For those of you who are looking for ideas on how to deal with these spacing issues (without the use of tables, or several <br />s), i recommend you take a look at this code. The image used for the background is about 10px high– is the same image which is repeated to create the background on every page, so the blending is perfect. I hope this might help you in your own designs!

NOTE: the <p> element will cause your code to be semantically incorrect in terms of Accessibility– meaning, you will have several “blank” paragraphs in a row. to those of us who can simply view the web site, we won’t recognize by sight that there’s anything wrong, but a screen reader (audio) might wonder why there are so many paragraphs w/out any text in them. this is something you may want to research on your own. it is similar in a way to putting a lot of <br />’s in a row instead of using CSS margins. use your own judgement. i’m still looking for a better way to do this, so if you find it, please let me know, and i’ll be happy to post your solution, and credit you!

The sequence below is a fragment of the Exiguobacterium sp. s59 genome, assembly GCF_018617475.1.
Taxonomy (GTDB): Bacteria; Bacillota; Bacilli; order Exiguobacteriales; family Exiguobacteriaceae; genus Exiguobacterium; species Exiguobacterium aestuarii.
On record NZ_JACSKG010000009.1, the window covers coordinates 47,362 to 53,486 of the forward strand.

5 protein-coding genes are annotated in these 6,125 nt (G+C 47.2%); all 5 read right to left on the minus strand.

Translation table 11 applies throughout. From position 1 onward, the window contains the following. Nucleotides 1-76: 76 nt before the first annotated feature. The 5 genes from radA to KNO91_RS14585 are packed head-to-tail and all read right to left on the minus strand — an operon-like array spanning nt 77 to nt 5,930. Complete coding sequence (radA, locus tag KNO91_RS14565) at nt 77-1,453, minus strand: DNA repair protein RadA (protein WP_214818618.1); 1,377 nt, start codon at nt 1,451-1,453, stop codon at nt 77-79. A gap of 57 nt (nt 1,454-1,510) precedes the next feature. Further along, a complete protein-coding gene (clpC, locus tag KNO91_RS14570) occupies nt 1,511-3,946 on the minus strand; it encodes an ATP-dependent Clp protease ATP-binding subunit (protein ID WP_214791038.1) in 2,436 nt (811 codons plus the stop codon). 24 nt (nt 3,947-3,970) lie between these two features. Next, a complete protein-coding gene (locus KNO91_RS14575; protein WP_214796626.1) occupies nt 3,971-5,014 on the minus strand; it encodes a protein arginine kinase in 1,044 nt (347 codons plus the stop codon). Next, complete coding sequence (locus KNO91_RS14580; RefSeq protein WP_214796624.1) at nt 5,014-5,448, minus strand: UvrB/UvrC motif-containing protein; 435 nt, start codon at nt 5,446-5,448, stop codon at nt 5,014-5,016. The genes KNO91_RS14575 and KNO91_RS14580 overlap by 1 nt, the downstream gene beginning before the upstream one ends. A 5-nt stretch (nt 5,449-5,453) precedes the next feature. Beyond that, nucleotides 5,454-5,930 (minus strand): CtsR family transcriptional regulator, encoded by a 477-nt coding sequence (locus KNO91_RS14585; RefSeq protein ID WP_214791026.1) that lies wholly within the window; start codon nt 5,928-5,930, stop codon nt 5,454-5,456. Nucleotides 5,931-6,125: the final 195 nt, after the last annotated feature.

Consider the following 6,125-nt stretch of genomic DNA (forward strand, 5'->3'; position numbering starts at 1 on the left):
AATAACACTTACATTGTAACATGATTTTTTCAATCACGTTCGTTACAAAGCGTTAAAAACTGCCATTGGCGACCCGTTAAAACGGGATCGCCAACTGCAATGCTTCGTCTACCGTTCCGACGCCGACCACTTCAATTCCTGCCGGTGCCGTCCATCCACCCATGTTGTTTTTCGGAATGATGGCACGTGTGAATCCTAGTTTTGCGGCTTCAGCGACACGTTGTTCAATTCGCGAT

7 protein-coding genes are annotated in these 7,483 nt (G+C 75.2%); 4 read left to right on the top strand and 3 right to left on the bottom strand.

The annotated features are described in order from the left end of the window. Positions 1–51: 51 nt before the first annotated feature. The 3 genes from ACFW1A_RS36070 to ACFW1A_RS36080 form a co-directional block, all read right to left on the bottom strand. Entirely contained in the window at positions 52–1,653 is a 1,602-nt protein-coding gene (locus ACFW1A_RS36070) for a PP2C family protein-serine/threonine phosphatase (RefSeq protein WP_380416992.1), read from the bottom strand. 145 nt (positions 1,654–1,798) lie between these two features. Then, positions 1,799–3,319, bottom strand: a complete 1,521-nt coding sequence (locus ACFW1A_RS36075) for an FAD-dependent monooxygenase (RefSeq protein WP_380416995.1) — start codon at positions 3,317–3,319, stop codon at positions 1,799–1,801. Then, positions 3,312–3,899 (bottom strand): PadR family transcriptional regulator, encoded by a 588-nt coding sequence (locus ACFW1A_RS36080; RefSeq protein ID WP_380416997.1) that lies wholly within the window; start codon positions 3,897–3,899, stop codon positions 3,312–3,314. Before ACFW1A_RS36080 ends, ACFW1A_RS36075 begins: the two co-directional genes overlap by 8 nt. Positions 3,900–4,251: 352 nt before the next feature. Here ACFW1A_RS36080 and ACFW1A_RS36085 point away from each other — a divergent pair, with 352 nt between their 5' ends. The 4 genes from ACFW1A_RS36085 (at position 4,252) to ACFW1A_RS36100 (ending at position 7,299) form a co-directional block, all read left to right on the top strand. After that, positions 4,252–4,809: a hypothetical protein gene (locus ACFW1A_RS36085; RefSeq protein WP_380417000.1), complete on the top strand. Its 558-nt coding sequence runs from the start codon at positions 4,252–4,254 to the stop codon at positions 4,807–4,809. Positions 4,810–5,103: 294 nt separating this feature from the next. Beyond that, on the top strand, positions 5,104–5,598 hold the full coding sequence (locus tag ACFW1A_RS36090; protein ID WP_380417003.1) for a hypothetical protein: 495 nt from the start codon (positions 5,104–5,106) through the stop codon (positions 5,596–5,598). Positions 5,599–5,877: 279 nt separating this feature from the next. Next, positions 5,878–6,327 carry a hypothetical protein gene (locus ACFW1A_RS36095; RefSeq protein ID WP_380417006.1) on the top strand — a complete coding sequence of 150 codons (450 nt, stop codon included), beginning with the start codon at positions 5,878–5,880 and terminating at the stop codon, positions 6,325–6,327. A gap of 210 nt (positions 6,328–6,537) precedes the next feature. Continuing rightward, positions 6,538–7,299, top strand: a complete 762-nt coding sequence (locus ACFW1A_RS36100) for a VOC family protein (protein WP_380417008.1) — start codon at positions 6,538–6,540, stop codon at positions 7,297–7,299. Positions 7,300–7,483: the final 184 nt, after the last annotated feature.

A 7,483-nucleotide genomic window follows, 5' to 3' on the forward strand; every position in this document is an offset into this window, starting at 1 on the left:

<div id="spacerloop">
for ($x = 0; $spacers = $x+1; $x++) {
echo "<p style=\"background-image=maincol.gif\">&nbsp;</p>";
// without the ‘nbsp’ character echoed here,
// the bg image height will not be output by
// the browser and therefore no added space.
if ($spacers==3) {

Enjoy! PS. Previous to July 16, 06, this code was a bit incorrect. i had a mix of my working code in w/ the code to suffice for the example. although the old code would most likely have worked, there was an error in the following HTML style attribute code — note the extra quote mark before the image file: